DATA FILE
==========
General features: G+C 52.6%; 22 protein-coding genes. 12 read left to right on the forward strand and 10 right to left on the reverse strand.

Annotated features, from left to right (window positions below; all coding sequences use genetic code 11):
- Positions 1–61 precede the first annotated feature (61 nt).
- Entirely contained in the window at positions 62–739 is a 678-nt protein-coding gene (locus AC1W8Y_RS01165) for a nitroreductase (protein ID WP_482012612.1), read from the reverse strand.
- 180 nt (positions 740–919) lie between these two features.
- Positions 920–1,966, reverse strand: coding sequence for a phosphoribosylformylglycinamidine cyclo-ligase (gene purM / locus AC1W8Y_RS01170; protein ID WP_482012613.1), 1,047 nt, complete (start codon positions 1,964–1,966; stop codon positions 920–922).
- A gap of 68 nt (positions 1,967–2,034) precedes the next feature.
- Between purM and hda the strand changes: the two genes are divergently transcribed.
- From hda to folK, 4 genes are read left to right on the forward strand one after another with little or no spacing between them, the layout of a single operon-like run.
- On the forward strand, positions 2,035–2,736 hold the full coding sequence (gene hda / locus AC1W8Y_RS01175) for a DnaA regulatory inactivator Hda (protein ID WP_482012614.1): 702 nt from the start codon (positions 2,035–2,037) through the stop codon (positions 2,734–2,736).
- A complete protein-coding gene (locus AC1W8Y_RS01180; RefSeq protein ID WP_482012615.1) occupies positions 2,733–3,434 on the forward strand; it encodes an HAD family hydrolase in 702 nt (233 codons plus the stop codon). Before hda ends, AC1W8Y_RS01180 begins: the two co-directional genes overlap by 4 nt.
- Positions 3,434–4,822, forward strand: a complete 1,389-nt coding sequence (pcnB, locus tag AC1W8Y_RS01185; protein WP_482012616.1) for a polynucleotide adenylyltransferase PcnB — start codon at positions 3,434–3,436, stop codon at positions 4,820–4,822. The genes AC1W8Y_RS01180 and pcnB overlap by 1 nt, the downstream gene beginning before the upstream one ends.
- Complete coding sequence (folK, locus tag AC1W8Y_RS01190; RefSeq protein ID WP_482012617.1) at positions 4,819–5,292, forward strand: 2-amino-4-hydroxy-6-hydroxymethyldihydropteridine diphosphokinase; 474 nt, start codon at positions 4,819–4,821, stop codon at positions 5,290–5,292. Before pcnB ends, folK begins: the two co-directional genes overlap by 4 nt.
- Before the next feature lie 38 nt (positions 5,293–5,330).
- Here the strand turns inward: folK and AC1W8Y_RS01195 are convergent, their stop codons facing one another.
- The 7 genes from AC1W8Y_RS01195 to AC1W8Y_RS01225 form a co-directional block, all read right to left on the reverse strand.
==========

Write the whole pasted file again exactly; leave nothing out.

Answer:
General features: G+C 52.6%; 22 protein-coding genes. 12 read left to right on the forward strand and 10 right to left on the reverse strand.

Annotated features, from left to right (window positions below; all coding sequences use genetic code 11):
- Positions 1–61 precede the first annotated feature (61 nt).
- Entirely contained in the window at positions 62–739 is a 678-nt protein-coding gene (locus AC1W8Y_RS01165) for a nitroreductase (protein ID WP_482012612.1), read from the reverse strand.
- 180 nt (positions 740–919) lie between these two features.
- Positions 920–1,966, reverse strand: coding sequence for a phosphoribosylformylglycinamidine cyclo-ligase (gene purM / locus AC1W8Y_RS01170; protein ID WP_482012613.1), 1,047 nt, complete (start codon positions 1,964–1,966; stop codon positions 920–922).
- A gap of 68 nt (positions 1,967–2,034) precedes the next feature.
- Between purM and hda the strand changes: the two genes are divergently transcribed.
- From hda to folK, 4 genes are read left to right on the forward strand one after another with little or no spacing between them, the layout of a single operon-like run.
- On the forward strand, positions 2,035–2,736 hold the full coding sequence (gene hda / locus AC1W8Y_RS01175) for a DnaA regulatory inactivator Hda (protein ID WP_482012614.1): 702 nt from the start codon (positions 2,035–2,037) through the stop codon (positions 2,734–2,736).
- A complete protein-coding gene (locus AC1W8Y_RS01180; RefSeq protein ID WP_482012615.1) occupies positions 2,733–3,434 on the forward strand; it encodes an HAD family hydrolase in 702 nt (233 codons plus the stop codon). Before hda ends, AC1W8Y_RS01180 begins: the two co-directional genes overlap by 4 nt.
- Positions 3,434–4,822, forward strand: a complete 1,389-nt coding sequence (pcnB, locus tag AC1W8Y_RS01185; protein WP_482012616.1) for a polynucleotide adenylyltransferase PcnB — start codon at positions 3,434–3,436, stop codon at positions 4,820–4,822. The genes AC1W8Y_RS01180 and pcnB overlap by 1 nt, the downstream gene beginning before the upstream one ends.
- Complete coding sequence (folK, locus tag AC1W8Y_RS01190; RefSeq protein ID WP_482012617.1) at positions 4,819–5,292, forward strand: 2-amino-4-hydroxy-6-hydroxymethyldihydropteridine diphosphokinase; 474 nt, start codon at positions 4,819–4,821, stop codon at positions 5,290–5,292. Before pcnB ends, folK begins: the two co-directional genes overlap by 4 nt.
- Before the next feature lie 38 nt (positions 5,293–5,330).
- Here the strand turns inward: folK and AC1W8Y_RS01195 are convergent, their stop codons facing one another.
- The 7 genes from AC1W8Y_RS01195 to AC1W8Y_RS01225 form a co-directional block, all read right to left on the reverse strand.